Go to frontpage

Sleep deprivation has an adverse effect on immune function, and chronic sleep loss can increase your vulnerability to infectious diseases.

What does poor sleep do to my immune system?

Reduces your cytokine protein production, hindering an immune response

During sleep, your body produces and releases cytokines, a protein that targets infection and creates an immune response. Without sleep, you produce fewer of these proteins and you don’t give your body enough time to utilize any cytokines once an infection is present, essentially hindering your own body’s ability to fight infection.

Increases stress hormone levels, which can suppress your immune system

A high influx of stress hormones decreases your body’s white blood cell count, which is crucial for fighting off infection, and long-term sleep loss increases inflammation, putting more stress on your immune system.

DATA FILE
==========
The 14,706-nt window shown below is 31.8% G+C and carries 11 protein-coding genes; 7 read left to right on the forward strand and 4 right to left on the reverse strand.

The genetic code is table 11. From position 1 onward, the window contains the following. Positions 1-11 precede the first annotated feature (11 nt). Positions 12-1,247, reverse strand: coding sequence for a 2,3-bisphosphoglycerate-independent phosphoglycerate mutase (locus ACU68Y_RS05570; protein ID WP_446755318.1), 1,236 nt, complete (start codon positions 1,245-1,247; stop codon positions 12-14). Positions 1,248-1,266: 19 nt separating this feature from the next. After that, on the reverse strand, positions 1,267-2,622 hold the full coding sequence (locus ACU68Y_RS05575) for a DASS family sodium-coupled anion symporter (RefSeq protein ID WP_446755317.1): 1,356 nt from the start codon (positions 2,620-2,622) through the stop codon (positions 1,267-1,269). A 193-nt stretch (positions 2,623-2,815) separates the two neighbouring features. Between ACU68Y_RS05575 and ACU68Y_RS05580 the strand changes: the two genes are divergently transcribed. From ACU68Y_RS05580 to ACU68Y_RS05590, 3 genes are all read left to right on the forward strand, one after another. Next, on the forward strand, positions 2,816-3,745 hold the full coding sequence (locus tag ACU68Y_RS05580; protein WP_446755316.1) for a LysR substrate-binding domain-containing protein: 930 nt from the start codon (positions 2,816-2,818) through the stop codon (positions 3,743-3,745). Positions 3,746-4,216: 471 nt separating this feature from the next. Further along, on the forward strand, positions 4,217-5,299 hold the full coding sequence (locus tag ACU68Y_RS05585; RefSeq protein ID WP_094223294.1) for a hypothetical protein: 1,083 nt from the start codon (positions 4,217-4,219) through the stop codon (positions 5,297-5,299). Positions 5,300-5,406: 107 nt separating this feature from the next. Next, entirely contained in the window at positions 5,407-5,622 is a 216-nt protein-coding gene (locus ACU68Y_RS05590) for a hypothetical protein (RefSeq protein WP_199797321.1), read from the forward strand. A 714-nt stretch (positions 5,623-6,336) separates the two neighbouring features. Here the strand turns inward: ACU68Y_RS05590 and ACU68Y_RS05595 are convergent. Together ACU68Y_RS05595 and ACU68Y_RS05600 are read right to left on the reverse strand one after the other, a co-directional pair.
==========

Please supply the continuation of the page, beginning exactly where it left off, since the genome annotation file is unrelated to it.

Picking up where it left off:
Sick people that are sleep deprived feel worse

While sleep alone cannot prevent you from getting sick, a sleep deprived person is more likely to struggle with illness and experience harsher symptoms and a longer recovery time. Getting high quality sleep each night will help ensure you are better prepared to fight off infection and bounce back quicker from any illness that does arise.

How can I help my immune system right now?

First and foremost: ALWAYS practice smart hygiene

Smart hygiene practices go a long way for individual and public health.

  • Wash your hands regularly
  • Don't touch your face
  • Keep at least 3 ft between you and other people
  • Stay home if you're feeling unwell
  • Disinfect commonly touched surfaces
  • See a doctor for proper medical attention

Practice mindfulness to reduce stress, and aim for 7-9 hours of sleep each night 

When sickness is going around it’s hard to stay calm, but it’s even more important now than ever. Take 5-10 minutes each day to stop and practice deep breathing prior to climbing into bed 7-9 hours before you need to wake up the next day.